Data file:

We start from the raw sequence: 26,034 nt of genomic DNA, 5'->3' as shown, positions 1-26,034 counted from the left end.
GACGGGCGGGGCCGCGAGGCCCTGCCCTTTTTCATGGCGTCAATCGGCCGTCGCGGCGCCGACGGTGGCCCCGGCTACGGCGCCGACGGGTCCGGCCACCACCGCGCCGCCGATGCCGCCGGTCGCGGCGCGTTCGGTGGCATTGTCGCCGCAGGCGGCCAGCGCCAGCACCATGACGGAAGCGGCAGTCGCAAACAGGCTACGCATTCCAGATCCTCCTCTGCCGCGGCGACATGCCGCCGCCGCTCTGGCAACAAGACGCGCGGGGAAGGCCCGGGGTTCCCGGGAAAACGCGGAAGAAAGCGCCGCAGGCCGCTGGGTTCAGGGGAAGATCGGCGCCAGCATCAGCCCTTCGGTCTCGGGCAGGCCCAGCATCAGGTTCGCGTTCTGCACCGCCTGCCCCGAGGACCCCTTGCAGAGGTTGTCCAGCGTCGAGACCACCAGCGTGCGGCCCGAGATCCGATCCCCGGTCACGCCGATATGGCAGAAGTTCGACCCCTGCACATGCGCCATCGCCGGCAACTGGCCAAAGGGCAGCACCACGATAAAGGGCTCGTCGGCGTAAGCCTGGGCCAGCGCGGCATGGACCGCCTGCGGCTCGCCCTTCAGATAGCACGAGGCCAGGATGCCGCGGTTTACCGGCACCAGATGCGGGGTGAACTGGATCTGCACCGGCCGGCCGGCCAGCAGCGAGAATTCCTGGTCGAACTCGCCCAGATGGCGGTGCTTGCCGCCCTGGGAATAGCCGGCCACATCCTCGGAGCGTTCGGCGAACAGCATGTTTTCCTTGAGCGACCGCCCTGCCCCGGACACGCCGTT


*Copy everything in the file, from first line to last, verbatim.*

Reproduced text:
We start from the raw sequence: 26,034 nt of genomic DNA, 5'->3' as shown, positions 1-26,034 counted from the left end.
GACGGGCGGGGCCGCGAGGCCCTGCCCTTTTTCATGGCGTCAATCGGCCGTCGCGGCGCCGACGGTGGCCCCGGCTACGGCGCCGACGGGTCCGGCCACCACCGCGCCGCCGATGCCGCCGGTCGCGGCGCGTTCGGTGGCATTGTCGCCGCAGGCGGCCAGCGCCAGCACCATGACGGAAGCGGCAGTCGCAAACAGGCTACGCATTCCAGATCCTCCTCTGCCGCGGCGACATGCCGCCGCCGCTCTGGCAACAAGACGCGCGGGGAAGGCCCGGGGTTCCCGGGAAAACGCGGAAGAAAGCGCCGCAGGCCGCTGGGTTCAGGGGAAGATCGGCGCCAGCATCAGCCCTTCGGTCTCGGGCAGGCCCAGCATCAGGTTCGCGTTCTGCACCGCCTGCCCCGAGGACCCCTTGCAGAGGTTGTCCAGCGTCGAGACCACCAGCGTGCGGCCCGAGATCCGATCCCCGGTCACGCCGATATGGCAGAAGTTCGACCCCTGCACATGCGCCATCGCCGGCAACTGGCCAAAGGGCAGCACCACGATAAAGGGCTCGTCGGCGTAAGCCTGGGCCAGCGCGGCATGGACCGCCTGCGGCTCGCCCTTCAGATAGCACGAGGCCAGGATGCCGCGGTTTACCGGCACCAGATGCGGGGTGAACTGGATCTGCACCGGCCGGCCGGCCAGCAGCGAGAATTCCTGGTCGAACTCGCCCAGATGGCGGTGCTTGCCGCCCTGGGAATAGCCGGCCACATCCTCGGAGCGTTCGGCGAACAGCATGTTTTCCTTGAGCGACCGCCCTGCCCCGGACACGCCGTT